W3C Releases Mobile Web Best Practices

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The World Wide Web Consortium (W3C) today released the 1.0 version of their Mobile Web Best Practices document. The guidelines offer mobile web developers a consistent set of best practices to apply when creating content for consumption on mobile devices. “The principal objective is to improve the user experience of the Web when accessed from [mobile web] devices,” according to the W3C.

In Japan, there are already more mobile web users than PC users, and the rest of the world is catching up. Jupiter Research expects that mobile Web 2.0 revenues will hit $22.4 billion by 2014, with the biggest growth areas in mobile social networking and user generated content.

Developing content across such a wide array of mobile devices and creating a consistent and enjoyable user experience is not an easy task. The W3C hopes that its new mobile best practices guidelines will make it easier for developers to create content and applications for cell phones and other mobile devices.

“Mobile Web content developers now have stable guidelines and maturing tools to help them create a better mobile Web experience,” said Dominique Hazaël-Massieux, W3C Mobile Web Activity Lead in a press release. “In support of the W3C mission of building One Web, we want to support the developer community by providing tools to enable a great mobile Web user experience.”

The W3C also announced the release of the XHTML Basic 1.1 Recommendation today as the preferred markup language for the best practices document. “Until today, content developers faced an additional challenge: a variety of mobile markup languages to choose from,” said the W3C. “With the publication of the XHTML Basic 1.1 Recommendation today, the preferred format specification of the Best Practices, there is now a full convergence in mobile markup languages, including those developed by the Open Mobile Alliance (OMA).”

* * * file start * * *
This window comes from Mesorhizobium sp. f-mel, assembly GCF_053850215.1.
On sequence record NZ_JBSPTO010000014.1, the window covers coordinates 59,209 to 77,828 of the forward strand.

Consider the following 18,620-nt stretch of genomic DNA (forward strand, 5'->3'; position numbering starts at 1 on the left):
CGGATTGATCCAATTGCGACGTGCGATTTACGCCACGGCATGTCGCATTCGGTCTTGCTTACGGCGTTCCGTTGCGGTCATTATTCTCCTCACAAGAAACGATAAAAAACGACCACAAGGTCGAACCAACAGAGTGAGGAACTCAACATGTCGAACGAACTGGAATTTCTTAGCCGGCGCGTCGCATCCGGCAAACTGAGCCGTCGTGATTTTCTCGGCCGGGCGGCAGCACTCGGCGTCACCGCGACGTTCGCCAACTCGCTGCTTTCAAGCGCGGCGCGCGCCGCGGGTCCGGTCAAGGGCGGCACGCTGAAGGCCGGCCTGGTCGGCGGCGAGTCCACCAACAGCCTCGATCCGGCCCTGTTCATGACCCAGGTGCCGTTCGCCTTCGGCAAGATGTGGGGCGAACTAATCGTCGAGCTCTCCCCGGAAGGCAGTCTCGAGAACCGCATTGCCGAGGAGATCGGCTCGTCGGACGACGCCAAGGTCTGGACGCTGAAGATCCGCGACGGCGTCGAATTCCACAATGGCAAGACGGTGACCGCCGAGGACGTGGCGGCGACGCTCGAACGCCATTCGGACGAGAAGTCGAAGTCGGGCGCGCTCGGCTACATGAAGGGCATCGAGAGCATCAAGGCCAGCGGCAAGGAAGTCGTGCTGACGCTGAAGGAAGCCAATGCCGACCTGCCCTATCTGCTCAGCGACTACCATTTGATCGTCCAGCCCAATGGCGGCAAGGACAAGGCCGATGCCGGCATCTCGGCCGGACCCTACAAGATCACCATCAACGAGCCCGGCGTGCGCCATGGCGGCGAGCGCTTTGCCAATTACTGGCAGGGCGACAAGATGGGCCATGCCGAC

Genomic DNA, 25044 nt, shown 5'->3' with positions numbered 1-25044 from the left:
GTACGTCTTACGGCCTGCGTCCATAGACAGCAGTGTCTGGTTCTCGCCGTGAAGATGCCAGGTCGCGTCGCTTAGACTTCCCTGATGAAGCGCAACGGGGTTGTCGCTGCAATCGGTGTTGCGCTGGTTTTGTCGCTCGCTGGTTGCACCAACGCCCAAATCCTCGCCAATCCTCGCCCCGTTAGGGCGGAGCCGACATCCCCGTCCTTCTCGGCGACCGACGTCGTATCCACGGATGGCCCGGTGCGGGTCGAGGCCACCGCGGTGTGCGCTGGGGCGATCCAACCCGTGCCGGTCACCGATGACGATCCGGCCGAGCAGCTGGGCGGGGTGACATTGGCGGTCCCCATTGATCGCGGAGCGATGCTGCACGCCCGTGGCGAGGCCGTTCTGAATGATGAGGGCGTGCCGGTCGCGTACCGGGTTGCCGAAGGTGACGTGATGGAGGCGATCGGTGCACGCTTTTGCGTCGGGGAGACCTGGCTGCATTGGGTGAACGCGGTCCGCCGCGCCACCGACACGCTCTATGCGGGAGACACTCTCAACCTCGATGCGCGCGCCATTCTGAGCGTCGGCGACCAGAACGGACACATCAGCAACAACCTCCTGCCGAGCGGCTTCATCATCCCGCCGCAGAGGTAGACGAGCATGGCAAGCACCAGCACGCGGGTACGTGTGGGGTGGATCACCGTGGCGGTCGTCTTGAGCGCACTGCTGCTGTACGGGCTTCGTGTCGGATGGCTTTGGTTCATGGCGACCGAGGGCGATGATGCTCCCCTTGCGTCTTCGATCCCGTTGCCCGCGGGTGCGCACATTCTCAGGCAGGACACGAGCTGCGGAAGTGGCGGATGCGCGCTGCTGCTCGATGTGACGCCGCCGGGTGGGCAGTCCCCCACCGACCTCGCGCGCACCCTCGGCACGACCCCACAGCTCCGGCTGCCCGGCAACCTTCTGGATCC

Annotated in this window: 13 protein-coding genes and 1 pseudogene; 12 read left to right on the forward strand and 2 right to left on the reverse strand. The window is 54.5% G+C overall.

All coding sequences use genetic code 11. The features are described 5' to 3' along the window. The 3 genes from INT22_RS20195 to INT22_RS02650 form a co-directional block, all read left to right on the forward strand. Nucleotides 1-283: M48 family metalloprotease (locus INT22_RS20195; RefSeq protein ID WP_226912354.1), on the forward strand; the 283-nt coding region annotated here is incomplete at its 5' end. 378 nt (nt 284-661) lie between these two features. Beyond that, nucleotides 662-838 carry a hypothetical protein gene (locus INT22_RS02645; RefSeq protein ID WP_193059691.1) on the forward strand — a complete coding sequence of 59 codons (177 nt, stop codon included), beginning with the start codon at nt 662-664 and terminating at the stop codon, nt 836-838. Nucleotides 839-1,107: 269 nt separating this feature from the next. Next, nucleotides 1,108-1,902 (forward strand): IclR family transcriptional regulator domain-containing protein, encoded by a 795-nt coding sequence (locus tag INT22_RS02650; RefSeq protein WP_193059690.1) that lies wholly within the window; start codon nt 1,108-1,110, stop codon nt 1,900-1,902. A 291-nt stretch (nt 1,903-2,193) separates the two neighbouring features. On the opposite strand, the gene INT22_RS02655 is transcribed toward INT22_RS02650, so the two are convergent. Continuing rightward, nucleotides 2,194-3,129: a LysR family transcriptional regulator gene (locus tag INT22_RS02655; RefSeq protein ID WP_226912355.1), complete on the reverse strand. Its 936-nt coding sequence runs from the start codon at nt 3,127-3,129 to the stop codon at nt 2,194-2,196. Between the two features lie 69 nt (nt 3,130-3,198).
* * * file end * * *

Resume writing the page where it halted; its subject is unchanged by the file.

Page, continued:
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  • Buzz

    Doesn’t XHTML 1.0 Strict essentially serve this purpose (by using mobile-specific CSS)? How is XHTML Basic better?

  • Stevie D

    What strikes me here is that it is going to be impossible for the average web designer to achieve everything in the Mobile Web guidelines as well as the normal accessibility guidelines.

    The frequent use of “if the device supports it” is a big sticking point for me. This means we are going to have to have an exhaustive list of devices and their capabilities, and serve different content to each. This is an absolute killer for small companies and small websites. There is no way that I am going to learn how to distinguish between device clients that support external stylesheets, those that support internal stylesheets only, those that don’t support any stylesheets, and then send each of them a different version of the page.

    At 36KB, this page (before any comments are added) is several times larger than should be served to mobile users – that means we are not going to get away with hiding content in handheld.css, we are going to have to serve different content. Yes, that may work for big sites, but for most sites it just isn’t realistic.

  • ntcBos

    Having been in mobile site development, I can tell you there is no standard way of displaying content (images, text, etc.) on mobile devices. They all vary and they all handle html (or xhtml or CSS) in different ways. (Think back to the days of the Netscape and IE display wars.)

    Some phones won’t display a page with more than 10KB of data on a page (the outputted html – minus images and externally linked files like CSS files). Others don’t understand CSS padding/margins no matter what you do (cough… Blackberrys… cough). While others display everything perfectly.

    The key to mobile site development is testing, testing, testing. Get the top mobile devices that are used to visit your site and build the code around those to start. (And yes, the carrier does make a difference as well as the specific model numbers.) Then refine things for other popular handsets.

    Another key to mobile site development is you can’t just shrink down your site to show everything on the mobile web page. It’s all about tailoring what content (images, text, etc.) that your mobile audience will see. An editorial eye is needed.

    As far as mobile site design, make sure the logo/images/layout of the site take into consideration the standard phone display sizes (which can be found in Sitepoint’s “Designing for the Mobile Web” article).

  • Bob Nalts

    Tera-wurfl is your friend, use it to detect all kinds of device capabilities whilst keeping overhead low: http://www.tera-wurfl.com/